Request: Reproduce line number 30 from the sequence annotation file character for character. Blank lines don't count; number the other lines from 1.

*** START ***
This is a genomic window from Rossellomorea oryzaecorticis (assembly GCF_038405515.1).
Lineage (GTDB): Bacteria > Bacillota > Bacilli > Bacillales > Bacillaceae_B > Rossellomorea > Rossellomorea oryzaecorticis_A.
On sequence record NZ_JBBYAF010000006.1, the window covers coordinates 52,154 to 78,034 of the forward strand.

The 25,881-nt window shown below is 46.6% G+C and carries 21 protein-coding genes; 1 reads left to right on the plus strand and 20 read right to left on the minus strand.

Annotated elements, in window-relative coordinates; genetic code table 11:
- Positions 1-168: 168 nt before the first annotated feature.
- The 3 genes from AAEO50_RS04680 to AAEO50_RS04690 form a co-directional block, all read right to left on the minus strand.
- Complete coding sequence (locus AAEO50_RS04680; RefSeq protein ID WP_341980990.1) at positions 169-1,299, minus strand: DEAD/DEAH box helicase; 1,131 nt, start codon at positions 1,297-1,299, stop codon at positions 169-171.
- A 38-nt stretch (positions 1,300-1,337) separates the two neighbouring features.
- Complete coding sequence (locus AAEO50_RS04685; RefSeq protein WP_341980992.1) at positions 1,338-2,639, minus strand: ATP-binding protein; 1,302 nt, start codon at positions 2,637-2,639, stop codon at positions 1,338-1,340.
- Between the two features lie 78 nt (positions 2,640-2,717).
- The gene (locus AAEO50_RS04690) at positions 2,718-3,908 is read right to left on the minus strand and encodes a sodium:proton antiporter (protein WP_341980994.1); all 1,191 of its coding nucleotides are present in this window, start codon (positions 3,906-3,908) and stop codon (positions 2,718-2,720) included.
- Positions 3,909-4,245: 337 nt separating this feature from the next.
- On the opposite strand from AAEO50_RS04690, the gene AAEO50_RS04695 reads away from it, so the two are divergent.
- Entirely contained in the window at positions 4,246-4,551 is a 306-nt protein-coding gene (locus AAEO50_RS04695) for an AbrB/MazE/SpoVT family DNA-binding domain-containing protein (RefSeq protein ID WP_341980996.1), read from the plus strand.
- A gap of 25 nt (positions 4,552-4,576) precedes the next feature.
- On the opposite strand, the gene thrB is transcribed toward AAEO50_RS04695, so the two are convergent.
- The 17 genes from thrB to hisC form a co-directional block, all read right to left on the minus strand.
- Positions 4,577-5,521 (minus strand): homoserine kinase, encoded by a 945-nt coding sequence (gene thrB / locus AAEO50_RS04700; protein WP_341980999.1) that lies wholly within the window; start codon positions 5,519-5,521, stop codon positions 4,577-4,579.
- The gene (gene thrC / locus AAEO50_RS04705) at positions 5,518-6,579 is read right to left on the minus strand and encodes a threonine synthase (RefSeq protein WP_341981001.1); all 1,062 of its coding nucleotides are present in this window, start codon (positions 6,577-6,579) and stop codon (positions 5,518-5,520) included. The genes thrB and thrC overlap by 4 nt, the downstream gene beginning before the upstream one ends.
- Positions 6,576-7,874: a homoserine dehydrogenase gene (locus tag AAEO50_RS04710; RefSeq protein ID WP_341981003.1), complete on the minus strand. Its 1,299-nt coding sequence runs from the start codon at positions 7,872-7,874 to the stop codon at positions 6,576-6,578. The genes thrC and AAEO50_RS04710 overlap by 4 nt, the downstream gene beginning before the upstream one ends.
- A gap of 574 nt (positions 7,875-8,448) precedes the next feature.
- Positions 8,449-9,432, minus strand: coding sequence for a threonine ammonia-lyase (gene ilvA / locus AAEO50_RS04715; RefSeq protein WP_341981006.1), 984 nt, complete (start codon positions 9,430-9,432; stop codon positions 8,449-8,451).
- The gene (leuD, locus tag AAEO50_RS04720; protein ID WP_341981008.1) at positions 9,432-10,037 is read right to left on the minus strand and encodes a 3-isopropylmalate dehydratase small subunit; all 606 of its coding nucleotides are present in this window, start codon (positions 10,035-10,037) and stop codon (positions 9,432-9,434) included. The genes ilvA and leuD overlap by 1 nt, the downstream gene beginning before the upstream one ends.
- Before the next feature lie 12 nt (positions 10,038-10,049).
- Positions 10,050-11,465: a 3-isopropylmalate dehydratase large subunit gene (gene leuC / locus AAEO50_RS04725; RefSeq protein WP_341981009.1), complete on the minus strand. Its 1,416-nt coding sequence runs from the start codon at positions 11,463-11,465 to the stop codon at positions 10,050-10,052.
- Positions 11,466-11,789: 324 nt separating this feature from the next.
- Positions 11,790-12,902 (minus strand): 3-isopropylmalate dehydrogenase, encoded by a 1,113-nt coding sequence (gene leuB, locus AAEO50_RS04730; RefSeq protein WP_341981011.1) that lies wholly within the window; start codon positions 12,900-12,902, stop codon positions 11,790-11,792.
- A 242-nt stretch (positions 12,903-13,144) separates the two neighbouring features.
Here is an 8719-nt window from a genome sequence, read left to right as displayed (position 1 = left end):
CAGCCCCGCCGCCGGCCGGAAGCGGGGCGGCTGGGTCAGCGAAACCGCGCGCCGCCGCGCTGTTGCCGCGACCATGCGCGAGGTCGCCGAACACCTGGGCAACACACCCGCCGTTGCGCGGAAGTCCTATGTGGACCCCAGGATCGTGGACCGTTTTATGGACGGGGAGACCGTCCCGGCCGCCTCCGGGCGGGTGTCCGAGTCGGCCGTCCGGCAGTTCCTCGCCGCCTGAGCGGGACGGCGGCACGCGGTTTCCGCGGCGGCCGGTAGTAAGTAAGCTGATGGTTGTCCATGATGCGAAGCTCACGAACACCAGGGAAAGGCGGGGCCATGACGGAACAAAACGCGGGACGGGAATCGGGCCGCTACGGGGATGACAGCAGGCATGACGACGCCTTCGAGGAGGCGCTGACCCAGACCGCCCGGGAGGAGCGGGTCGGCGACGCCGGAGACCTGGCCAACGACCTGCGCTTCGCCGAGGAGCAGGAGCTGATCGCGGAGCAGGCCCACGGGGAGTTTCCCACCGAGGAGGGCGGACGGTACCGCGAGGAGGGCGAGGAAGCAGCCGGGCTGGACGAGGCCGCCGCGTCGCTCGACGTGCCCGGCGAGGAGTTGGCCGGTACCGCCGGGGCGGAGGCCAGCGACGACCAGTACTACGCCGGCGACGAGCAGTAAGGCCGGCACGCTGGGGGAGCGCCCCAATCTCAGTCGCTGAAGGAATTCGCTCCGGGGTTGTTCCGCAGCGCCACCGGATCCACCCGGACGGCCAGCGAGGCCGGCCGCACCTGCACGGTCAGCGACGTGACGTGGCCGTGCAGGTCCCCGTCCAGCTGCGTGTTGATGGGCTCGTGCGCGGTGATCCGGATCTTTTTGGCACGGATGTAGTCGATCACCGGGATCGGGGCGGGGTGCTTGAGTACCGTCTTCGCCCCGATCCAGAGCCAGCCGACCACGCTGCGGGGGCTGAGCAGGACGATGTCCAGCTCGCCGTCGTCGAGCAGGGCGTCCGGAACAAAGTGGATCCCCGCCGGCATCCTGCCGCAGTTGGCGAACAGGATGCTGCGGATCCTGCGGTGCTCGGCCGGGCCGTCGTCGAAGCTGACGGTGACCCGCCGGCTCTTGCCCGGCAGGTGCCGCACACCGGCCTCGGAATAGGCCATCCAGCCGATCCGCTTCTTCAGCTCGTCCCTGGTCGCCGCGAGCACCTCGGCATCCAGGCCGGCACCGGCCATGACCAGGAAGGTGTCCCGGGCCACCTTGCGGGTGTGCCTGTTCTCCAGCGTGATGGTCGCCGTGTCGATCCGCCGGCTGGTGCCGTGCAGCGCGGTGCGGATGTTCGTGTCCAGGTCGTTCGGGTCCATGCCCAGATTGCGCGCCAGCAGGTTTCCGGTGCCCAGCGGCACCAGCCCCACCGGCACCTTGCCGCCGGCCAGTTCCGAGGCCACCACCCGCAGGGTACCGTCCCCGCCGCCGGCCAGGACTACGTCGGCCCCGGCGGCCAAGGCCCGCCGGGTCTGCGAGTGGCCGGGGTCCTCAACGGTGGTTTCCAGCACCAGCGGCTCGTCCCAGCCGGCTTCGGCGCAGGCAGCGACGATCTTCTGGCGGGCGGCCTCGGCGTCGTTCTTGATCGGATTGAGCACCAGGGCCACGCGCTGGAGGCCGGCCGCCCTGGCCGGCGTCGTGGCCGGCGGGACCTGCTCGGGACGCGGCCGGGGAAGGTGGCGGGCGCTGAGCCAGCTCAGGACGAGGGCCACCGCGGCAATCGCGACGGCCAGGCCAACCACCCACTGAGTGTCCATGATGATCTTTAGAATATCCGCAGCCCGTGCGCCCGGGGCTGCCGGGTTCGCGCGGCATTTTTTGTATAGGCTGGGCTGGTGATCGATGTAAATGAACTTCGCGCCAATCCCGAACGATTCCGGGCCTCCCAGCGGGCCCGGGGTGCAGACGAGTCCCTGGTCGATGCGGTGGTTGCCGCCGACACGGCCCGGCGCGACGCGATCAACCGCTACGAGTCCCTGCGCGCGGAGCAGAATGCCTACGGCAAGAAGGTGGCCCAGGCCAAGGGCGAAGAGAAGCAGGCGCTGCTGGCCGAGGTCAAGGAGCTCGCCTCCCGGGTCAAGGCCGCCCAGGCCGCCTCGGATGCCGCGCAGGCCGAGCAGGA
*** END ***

Here is an 8719-nt window from a genome sequence, read left to right as displayed (position 1 = left end):